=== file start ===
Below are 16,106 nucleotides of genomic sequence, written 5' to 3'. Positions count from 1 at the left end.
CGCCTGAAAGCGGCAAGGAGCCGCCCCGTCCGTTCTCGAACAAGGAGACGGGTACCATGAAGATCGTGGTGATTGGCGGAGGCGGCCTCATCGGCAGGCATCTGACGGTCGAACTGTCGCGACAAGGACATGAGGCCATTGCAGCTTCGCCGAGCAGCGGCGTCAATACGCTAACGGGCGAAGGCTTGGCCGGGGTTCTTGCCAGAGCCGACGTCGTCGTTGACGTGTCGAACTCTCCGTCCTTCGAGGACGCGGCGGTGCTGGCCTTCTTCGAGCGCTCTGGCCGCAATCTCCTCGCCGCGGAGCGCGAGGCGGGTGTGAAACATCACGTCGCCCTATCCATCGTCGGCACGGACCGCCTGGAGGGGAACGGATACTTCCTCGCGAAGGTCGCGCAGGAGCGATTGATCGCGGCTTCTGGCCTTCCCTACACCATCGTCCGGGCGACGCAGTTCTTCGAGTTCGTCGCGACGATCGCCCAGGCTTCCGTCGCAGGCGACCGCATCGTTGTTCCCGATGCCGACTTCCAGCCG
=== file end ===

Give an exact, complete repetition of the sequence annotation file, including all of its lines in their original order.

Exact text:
Below are 16,106 nucleotides of genomic sequence, written 5' to 3'. Positions count from 1 at the left end.
CGCCTGAAAGCGGCAAGGAGCCGCCCCGTCCGTTCTCGAACAAGGAGACGGGTACCATGAAGATCGTGGTGATTGGCGGAGGCGGCCTCATCGGCAGGCATCTGACGGTCGAACTGTCGCGACAAGGACATGAGGCCATTGCAGCTTCGCCGAGCAGCGGCGTCAATACGCTAACGGGCGAAGGCTTGGCCGGGGTTCTTGCCAGAGCCGACGTCGTCGTTGACGTGTCGAACTCTCCGTCCTTCGAGGACGCGGCGGTGCTGGCCTTCTTCGAGCGCTCTGGCCGCAATCTCCTCGCCGCGGAGCGCGAGGCGGGTGTGAAACATCACGTCGCCCTATCCATCGTCGGCACGGACCGCCTGGAGGGGAACGGATACTTCCTCGCGAAGGTCGCGCAGGAGCGATTGATCGCGGCTTCTGGCCTTCCCTACACCATCGTCCGGGCGACGCAGTTCTTCGAGTTCGTCGCGACGATCGCCCAGGCTTCCGTCGCAGGCGACCGCATCGTTGTTCCCGATGCCGACTTCCAGCCG